You don’t mind if I call you Jane, do you? Good. Feel free to call me Elizabeth. Or Liz if you prefer. Now, we need to talk.
Are you aware of the craze you incited when you wrote a certain character by the name of Mr. Darcy? Do you know how many women spend their free time dreaming of him, imagining meeting him, and reading about him? No? Well, I should tell you that it’s gotten a little out of hand.
Mr. Darcy has become the one romantic hero almost all women can agree on. He is the ideal other men are compared to and the fantasy no one can live up to. What were you thinking? Sure, he’s smart and cultured. Everybody loves a smart guy. But then you had to go and make him loyal and strong and steadfast. As if that weren’t enough, he’s also incredibly handsome and he’s tall. Did you know I’ve always had a thing for tall guys?
Add to all of that his fancy house in town and a gorgeous, magical, un-mortgaged estate in the country. Were you trying to drive everyone crazy? To taunt us with the perfect guy that will never really exist?
Just to show he’s not too perfect, you make him rude and insulting when we first meet him, Really?
but still loyal and brave. While this may seem like a flaw, it is actually an ingenious plot designed to show us just how great he is. Because as soon as the woman he loves points out his faults, he gets mad (proving he’s hot blooded – which just makes him more attractive) and then he gets reasonable. He learns from the past and from her and becomes worthy of her. Did you hear that, Jane? A man, who has everything going for him and women falling all over him, changes his behavior to make himself worthy of a woman. A woman who, by the way, is considered undeserving of him by society at large and who has rejected him vehemently. He has no guarantee he’ll ever even see her again. Really?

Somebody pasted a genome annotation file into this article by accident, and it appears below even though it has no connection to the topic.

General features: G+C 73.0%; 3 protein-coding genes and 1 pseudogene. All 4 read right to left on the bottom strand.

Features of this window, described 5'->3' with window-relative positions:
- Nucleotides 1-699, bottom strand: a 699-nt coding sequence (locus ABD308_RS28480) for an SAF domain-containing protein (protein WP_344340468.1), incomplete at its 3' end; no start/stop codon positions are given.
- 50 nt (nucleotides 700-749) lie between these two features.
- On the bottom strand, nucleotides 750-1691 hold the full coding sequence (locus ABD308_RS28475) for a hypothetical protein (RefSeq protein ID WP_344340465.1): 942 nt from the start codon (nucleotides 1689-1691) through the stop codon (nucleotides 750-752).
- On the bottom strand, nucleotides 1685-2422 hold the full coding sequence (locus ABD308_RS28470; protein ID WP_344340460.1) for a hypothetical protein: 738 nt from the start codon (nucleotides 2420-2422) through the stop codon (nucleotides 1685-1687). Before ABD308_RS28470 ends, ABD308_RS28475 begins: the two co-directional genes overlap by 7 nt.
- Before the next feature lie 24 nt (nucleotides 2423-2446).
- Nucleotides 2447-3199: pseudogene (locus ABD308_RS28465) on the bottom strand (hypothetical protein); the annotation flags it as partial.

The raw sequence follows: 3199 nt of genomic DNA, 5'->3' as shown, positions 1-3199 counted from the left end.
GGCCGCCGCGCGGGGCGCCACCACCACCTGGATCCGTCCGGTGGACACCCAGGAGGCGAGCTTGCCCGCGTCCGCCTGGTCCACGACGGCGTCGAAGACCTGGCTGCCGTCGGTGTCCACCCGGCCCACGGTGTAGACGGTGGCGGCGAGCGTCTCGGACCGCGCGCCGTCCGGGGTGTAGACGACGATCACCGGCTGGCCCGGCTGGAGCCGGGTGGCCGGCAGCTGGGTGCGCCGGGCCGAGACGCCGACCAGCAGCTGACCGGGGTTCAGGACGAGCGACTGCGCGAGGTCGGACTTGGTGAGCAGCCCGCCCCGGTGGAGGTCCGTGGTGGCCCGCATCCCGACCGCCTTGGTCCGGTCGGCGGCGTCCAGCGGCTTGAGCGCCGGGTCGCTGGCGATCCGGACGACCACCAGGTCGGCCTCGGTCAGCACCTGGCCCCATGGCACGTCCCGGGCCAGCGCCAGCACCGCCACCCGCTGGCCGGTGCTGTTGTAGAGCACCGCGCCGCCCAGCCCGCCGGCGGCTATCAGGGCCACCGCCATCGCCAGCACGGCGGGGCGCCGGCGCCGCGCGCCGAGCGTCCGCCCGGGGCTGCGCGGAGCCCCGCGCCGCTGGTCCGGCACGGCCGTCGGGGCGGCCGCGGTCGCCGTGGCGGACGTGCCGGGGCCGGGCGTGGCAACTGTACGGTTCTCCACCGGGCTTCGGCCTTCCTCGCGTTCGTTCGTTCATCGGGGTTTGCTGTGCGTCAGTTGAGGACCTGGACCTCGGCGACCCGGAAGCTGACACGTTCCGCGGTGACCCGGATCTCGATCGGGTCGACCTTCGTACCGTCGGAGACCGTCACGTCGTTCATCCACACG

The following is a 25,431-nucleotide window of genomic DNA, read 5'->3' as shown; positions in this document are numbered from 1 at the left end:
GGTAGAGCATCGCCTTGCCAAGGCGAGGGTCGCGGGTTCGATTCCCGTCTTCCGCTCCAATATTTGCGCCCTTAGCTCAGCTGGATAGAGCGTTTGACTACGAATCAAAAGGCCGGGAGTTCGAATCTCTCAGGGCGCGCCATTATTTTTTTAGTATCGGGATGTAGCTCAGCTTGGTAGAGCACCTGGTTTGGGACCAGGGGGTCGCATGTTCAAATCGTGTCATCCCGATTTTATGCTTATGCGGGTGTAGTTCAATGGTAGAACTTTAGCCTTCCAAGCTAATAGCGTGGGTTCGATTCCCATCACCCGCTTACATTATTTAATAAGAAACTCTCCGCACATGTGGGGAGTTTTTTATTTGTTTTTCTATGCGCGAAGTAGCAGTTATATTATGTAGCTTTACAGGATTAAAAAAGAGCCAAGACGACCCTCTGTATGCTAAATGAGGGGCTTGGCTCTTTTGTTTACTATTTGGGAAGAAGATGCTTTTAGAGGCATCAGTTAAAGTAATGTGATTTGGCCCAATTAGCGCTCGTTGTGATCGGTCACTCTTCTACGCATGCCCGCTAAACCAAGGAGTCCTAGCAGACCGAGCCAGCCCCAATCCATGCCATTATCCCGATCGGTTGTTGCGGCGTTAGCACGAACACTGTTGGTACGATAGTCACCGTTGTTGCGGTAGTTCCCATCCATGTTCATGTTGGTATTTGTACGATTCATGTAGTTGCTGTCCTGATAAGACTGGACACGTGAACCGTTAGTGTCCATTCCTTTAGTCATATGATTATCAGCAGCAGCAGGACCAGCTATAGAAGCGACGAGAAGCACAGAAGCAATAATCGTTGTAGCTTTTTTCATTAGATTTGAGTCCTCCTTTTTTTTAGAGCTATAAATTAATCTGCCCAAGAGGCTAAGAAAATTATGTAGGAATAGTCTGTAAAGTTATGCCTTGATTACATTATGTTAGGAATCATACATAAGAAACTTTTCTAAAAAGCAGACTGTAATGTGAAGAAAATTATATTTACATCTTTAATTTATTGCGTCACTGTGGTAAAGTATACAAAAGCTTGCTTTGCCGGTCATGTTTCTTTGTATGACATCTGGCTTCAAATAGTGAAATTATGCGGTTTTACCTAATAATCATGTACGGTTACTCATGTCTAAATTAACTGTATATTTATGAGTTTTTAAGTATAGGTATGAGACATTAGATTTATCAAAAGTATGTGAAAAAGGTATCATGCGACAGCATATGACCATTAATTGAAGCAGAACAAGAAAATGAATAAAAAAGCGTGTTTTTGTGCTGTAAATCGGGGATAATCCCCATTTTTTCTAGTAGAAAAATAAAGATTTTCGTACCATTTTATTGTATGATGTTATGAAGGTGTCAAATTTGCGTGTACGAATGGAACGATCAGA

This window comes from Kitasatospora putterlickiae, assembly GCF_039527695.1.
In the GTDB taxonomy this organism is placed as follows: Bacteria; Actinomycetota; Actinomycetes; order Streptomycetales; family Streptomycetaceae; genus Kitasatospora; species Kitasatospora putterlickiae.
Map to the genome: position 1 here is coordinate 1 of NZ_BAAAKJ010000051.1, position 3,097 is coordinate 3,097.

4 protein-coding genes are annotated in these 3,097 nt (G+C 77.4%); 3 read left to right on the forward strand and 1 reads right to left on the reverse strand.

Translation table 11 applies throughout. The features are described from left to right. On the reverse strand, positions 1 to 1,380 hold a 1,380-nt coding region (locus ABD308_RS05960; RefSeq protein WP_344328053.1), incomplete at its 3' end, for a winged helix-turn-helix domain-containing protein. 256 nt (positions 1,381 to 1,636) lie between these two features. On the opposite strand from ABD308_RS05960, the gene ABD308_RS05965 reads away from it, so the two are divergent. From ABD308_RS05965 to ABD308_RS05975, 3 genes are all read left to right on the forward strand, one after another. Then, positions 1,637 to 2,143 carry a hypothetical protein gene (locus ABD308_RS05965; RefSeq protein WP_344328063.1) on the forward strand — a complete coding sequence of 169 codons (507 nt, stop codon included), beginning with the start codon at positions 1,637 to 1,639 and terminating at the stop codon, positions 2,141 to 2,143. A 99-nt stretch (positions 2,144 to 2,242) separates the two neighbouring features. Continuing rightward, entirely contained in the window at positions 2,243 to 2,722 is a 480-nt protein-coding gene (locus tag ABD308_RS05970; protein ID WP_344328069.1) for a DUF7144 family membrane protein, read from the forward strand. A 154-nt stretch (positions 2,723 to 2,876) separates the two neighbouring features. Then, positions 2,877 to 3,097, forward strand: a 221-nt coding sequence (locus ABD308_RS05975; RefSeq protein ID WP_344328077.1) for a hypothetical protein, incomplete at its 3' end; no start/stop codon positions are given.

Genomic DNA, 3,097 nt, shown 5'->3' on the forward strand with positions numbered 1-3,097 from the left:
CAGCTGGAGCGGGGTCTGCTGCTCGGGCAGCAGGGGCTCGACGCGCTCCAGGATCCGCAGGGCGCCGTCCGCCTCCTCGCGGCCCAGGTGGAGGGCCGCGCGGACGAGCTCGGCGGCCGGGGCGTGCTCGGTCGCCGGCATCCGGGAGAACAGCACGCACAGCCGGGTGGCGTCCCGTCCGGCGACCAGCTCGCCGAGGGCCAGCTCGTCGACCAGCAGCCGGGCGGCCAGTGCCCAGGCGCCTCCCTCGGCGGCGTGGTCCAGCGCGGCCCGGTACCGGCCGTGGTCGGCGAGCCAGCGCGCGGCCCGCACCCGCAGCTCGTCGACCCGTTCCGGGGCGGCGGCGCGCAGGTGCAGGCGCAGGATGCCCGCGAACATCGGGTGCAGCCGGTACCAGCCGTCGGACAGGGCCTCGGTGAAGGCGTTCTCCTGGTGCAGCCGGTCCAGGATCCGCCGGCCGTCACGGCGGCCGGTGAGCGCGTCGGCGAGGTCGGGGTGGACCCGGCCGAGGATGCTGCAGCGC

Then, this great catch turned all-around great guy, delivers the grandest of grand gestures and we go from serious like to all out love. What were you trying to accomplish here? Was there a ‘create the perfect man’ contest? (You win, by the way.) Were you playing out your own fantasy? Or was it all just a big cosmic accident and you had no idea how he’d catch on – and still be going strong 200 years later?
Listen, Jane, I don’t want to be rude, I’d like to think we’re friends of a sort, but you really ought to lighten up a bit on the ‘perfect man’ thing. (“There’s something pleasant about his mouth when he speaks.” Seriously? We all know what that’s code for.) You couldn’t make him shorter, or a little chubby, maybe with a bald spot and a missing tooth? Or maybe he could be terrified of spiders and snore like Daffy Duck. Something! Give me something to make him just a little less perfect and a little more resistible. I’m begging you!
I hope you’ll take this under advisement.

Elizabeth Adams

How Elizabeth Adams Found JAFF